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CDC Lifts Ban on US Cruising, Allowing Cruise Ships to Set Sail Once Again

United States News Cruises
by Eben Diskin Nov 2, 2020

The US cruise industry has been under a “No Sail” order since March 14 due to COVID-19 concerns, barring cruise ships from operating. The CDC had originally planned to extend the ban to February 2021, but reportedly overruled by the White House, the ban was lifted months earlier than anticipated. Starting November 1, a new Conditional Sailing Order went into effect, allowing major cruise companies to depart US waters.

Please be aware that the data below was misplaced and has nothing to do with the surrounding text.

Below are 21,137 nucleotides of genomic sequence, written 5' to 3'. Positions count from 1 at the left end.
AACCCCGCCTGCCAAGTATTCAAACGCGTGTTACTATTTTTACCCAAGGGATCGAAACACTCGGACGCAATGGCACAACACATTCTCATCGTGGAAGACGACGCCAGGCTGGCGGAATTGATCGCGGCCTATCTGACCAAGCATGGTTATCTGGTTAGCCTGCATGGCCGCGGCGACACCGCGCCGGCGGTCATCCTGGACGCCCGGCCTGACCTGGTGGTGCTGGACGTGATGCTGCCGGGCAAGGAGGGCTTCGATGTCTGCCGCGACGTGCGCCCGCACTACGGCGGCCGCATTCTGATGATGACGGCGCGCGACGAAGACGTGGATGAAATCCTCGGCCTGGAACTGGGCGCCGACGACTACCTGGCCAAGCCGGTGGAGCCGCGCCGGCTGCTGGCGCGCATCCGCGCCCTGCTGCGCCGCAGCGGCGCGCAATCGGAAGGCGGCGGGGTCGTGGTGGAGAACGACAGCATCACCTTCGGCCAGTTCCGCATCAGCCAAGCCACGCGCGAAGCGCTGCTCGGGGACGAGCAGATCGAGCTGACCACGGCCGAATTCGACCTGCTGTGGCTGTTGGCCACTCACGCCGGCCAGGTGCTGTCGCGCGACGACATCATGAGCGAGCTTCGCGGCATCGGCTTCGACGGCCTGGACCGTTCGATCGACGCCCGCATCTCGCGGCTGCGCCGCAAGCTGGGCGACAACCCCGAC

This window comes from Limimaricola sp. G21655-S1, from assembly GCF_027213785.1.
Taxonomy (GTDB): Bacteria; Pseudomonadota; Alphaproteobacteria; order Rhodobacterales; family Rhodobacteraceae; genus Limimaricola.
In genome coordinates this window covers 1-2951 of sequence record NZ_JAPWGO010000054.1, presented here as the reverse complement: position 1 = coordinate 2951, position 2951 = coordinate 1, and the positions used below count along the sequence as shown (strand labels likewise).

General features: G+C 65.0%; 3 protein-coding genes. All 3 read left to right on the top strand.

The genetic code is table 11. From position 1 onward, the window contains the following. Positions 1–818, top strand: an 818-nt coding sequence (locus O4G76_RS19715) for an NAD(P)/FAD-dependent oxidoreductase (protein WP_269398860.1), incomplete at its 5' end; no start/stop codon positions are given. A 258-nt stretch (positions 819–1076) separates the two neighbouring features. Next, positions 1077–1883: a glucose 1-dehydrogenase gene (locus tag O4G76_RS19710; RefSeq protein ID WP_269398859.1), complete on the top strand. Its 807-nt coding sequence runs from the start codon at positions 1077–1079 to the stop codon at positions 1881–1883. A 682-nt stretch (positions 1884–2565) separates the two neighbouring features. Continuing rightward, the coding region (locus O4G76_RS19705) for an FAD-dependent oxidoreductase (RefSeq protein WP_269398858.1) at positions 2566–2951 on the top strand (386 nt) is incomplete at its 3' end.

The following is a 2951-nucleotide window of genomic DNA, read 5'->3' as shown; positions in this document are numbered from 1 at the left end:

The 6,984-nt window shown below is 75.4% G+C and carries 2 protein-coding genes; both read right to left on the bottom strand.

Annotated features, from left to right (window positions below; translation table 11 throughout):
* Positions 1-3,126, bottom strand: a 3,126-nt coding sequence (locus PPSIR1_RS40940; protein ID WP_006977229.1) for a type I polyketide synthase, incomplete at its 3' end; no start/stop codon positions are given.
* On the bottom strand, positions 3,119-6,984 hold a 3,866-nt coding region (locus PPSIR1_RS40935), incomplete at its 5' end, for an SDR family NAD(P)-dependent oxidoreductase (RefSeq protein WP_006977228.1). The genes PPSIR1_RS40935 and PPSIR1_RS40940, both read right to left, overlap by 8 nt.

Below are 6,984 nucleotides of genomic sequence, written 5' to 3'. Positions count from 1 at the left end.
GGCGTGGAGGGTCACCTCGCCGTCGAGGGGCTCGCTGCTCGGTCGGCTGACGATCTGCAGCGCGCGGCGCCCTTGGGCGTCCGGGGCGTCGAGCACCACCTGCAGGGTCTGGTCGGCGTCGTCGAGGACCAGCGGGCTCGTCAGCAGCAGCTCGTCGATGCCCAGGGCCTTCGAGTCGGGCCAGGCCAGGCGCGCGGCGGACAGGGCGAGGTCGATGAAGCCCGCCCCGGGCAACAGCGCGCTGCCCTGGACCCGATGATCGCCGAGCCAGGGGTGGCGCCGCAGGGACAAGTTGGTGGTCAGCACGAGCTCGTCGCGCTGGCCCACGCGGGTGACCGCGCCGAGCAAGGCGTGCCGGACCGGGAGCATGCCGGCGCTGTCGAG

According to the order, crew members will be tested for COVID-19 regularly thanks to on-board lab facilities and be given PPE (Personal Protective Equipment), ships will have simulated voyages to ensure they can handle potential outbreaks, and all vessels must have written agreements with ports confirming housing for passengers or crew if a quarantine becomes necessary.

Despite the lifting of the “No Sail” order, the cruise industry won’t exactly start booming in November. Many cruises have already been canceled for the remainder of 2020, so it’s unclear exactly how many cruises will actually operate in the coming months.

A version of this article was previously published on September 30, 2020, and was updated on November 2, 2020, with more information.

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